According to a report in Time:
Federal officials have confirmed what biologists have long thought: The Caribbean monk seal has gone the way of the dodo.
Humans hunting the docile creatures for research, food and blubber left the population unsustainable, say biologists who warn that Hawaiian and Mediterranean monk seals could be the next to go.
The last confirmed sighting of a Caribbean monk seal was in 1952 between Jamaica and Mexico's Yucatan Peninsula. The National Oceanic Atmospheric Administration's Fisheries Service confirmed Friday that the species is extinct.
Kyle Baker, a biologist for NOAA's Fisheries Service southeast region, said the species is the only seal to become extinct from human causes.
The seals were first classified as endangered in 1967, and wildlife experts investigated several reported sightings over the past few decades. But officials determined they were other seal types.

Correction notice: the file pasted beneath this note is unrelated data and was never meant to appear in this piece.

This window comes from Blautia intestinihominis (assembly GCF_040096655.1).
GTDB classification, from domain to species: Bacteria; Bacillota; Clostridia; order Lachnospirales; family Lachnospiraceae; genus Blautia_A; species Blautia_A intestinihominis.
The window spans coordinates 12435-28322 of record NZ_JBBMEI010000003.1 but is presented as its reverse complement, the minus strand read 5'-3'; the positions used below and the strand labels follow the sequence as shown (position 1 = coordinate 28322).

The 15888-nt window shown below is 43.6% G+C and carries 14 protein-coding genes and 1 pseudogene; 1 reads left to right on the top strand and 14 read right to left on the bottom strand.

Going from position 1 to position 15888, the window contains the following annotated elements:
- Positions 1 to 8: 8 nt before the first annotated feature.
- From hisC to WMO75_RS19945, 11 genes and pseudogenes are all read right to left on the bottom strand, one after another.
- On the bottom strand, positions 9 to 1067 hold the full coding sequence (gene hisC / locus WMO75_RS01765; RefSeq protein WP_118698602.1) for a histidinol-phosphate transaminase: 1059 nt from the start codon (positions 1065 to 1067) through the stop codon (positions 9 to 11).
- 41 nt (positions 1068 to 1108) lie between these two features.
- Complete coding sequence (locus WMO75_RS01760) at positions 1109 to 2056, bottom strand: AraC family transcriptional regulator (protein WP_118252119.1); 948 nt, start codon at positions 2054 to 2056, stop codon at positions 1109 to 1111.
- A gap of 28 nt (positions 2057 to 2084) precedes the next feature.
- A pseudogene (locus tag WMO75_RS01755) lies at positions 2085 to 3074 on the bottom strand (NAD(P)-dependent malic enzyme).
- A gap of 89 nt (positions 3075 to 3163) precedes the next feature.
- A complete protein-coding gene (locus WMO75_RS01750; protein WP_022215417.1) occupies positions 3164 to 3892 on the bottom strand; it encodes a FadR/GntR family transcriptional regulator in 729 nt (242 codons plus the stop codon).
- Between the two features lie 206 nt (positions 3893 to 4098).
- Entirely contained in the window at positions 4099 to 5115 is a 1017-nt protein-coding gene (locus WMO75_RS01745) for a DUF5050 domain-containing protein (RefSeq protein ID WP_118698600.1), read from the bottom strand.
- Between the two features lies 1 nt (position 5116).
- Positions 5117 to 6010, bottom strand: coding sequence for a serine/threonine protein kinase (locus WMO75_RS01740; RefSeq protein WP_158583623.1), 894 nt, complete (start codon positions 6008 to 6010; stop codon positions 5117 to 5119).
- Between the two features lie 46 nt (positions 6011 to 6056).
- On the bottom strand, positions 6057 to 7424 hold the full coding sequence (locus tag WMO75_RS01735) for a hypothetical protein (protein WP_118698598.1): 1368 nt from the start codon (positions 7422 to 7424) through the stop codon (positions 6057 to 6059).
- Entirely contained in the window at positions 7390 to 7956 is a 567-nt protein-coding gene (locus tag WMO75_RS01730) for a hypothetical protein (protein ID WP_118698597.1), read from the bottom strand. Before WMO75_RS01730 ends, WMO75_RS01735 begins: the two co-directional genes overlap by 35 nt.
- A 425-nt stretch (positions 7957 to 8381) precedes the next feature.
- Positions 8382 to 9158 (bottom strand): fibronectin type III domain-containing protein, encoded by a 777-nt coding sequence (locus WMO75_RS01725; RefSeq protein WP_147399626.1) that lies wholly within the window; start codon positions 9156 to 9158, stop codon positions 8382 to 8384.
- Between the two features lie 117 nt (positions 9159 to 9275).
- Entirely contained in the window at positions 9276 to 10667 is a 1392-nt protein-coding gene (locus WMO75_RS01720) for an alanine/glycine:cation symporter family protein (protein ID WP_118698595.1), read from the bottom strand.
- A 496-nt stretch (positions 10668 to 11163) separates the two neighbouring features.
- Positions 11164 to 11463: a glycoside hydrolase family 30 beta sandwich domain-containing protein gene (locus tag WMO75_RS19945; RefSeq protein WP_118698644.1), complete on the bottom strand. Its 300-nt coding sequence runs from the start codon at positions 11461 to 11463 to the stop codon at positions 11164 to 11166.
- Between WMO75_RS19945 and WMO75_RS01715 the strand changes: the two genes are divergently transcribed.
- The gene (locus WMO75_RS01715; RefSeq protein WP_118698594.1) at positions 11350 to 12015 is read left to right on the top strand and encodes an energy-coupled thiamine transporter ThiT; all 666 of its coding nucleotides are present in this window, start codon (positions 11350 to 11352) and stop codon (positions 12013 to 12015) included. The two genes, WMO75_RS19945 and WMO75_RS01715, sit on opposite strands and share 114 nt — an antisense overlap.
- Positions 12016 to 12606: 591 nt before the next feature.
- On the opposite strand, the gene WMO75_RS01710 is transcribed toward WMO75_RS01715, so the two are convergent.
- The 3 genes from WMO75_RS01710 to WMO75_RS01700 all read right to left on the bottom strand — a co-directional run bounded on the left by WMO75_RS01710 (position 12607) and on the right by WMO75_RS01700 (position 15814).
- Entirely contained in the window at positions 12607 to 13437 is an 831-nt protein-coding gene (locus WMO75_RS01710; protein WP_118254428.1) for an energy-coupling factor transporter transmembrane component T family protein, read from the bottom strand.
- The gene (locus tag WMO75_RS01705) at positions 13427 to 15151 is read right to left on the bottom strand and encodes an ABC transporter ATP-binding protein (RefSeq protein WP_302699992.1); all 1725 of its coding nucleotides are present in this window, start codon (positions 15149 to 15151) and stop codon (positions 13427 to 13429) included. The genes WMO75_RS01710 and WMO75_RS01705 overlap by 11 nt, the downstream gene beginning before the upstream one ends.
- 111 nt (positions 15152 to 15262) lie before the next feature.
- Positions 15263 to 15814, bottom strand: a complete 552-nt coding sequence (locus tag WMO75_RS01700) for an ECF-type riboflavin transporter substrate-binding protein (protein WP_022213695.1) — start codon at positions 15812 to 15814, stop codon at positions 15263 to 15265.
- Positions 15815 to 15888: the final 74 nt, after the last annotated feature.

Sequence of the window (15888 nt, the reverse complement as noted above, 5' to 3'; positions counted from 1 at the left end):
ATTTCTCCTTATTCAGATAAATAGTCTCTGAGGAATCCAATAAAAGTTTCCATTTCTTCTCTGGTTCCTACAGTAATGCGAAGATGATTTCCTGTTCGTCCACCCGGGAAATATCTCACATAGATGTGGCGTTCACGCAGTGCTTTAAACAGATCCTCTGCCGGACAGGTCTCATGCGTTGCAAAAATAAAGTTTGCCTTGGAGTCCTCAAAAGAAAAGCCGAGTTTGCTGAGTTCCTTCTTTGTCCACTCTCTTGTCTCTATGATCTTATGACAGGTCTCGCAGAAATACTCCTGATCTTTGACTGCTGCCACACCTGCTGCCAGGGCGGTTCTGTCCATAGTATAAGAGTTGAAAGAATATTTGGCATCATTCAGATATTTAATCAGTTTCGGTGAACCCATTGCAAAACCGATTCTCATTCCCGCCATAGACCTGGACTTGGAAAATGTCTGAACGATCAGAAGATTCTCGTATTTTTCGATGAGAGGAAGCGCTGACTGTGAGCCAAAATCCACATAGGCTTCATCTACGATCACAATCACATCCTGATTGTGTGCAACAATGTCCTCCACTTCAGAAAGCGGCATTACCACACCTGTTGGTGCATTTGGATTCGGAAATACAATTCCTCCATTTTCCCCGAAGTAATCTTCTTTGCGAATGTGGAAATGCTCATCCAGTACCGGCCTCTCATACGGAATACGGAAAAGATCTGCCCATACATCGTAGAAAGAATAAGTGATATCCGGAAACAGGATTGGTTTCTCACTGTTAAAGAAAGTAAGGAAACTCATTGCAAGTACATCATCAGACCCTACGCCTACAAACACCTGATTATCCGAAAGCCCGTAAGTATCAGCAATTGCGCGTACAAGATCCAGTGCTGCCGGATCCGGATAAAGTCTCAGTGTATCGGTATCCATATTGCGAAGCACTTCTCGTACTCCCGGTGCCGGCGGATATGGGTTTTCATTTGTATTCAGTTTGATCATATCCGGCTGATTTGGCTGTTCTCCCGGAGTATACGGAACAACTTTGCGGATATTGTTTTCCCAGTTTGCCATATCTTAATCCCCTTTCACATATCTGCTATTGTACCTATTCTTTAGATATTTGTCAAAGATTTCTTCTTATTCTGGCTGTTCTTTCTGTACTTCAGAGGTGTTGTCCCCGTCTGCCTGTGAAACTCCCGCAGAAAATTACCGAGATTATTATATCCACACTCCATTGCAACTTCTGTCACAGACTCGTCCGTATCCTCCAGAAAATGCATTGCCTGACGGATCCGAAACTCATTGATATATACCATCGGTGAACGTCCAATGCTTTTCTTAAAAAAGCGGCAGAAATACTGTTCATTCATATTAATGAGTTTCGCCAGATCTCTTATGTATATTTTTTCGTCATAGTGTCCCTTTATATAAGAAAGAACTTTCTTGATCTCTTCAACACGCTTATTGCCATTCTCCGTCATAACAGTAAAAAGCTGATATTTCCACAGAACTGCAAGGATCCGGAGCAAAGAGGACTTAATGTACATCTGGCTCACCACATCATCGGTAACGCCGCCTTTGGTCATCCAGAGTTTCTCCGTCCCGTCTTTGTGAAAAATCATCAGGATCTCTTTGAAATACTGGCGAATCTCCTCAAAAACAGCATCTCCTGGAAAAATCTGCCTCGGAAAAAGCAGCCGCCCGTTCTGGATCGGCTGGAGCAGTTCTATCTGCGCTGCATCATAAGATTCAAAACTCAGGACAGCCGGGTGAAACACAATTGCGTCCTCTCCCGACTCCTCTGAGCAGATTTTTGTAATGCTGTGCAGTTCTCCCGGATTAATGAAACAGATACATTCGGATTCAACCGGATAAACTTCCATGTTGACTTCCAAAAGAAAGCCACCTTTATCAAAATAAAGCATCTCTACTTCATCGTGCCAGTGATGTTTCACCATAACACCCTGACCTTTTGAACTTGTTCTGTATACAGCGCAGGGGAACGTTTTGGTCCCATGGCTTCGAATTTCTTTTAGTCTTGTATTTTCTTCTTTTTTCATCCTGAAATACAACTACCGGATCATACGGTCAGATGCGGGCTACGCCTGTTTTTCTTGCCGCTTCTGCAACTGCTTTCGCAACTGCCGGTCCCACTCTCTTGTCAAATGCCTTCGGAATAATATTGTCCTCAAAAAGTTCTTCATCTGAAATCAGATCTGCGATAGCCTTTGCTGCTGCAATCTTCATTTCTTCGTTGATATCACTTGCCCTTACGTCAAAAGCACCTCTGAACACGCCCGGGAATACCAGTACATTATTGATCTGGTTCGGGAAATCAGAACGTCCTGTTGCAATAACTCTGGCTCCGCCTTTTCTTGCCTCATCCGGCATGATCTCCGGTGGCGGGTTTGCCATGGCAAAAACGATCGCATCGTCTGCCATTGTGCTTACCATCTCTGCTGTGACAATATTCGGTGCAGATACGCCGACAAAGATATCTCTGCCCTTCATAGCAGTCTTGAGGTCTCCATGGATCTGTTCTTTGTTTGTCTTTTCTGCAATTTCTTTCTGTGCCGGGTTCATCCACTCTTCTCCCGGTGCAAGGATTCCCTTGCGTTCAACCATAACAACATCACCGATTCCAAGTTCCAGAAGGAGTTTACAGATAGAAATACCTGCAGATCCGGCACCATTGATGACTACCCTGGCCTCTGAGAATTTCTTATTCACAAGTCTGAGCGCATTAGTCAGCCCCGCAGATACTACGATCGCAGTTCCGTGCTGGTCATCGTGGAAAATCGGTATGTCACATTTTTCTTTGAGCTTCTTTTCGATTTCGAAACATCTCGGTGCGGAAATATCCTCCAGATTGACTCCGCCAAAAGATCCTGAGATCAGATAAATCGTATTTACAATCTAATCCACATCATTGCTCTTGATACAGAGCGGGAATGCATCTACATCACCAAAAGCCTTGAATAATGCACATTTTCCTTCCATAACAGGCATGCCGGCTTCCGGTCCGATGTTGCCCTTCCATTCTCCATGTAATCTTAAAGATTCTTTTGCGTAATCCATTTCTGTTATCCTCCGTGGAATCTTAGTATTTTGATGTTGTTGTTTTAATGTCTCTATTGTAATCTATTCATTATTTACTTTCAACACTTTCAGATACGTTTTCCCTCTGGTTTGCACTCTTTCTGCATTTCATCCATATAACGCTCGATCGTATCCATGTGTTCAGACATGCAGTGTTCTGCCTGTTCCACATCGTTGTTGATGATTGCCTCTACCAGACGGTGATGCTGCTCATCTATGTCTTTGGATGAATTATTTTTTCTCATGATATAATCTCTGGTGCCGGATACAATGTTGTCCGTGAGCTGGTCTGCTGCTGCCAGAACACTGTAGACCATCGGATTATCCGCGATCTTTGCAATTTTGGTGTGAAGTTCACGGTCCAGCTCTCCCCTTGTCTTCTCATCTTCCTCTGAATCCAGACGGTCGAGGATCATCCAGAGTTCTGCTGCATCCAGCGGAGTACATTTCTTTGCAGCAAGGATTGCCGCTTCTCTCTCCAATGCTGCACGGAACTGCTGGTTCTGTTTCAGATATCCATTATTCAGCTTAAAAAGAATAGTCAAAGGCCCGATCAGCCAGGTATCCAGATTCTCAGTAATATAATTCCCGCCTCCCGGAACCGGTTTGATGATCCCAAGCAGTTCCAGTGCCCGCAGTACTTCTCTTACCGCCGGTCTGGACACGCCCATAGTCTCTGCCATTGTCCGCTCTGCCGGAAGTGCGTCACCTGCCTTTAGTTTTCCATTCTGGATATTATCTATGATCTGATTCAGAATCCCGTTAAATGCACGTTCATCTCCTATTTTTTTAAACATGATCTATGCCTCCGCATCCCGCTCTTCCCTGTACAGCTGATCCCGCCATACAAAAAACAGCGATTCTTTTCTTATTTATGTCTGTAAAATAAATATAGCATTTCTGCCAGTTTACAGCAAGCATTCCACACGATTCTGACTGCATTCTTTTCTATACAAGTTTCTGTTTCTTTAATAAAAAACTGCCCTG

The federal agency says there are fewer than 1,200 Hawaiian and 500 Mediterranean monk seals remaining, and their populations are declining.
"We hope we've learned from the extinction of Caribbean monk seals, and can provide stronger protection for their Hawaiian and Mediterranean relatives," Baker said.
The Hawaiian monk seal population, protected by NOAA, is declining at a rate of about 4 percent annually, according to NOAA. The agency predicts the population could fall below 1,000 in the next three to four years, placing the mammal among the world's most endangered marine species.
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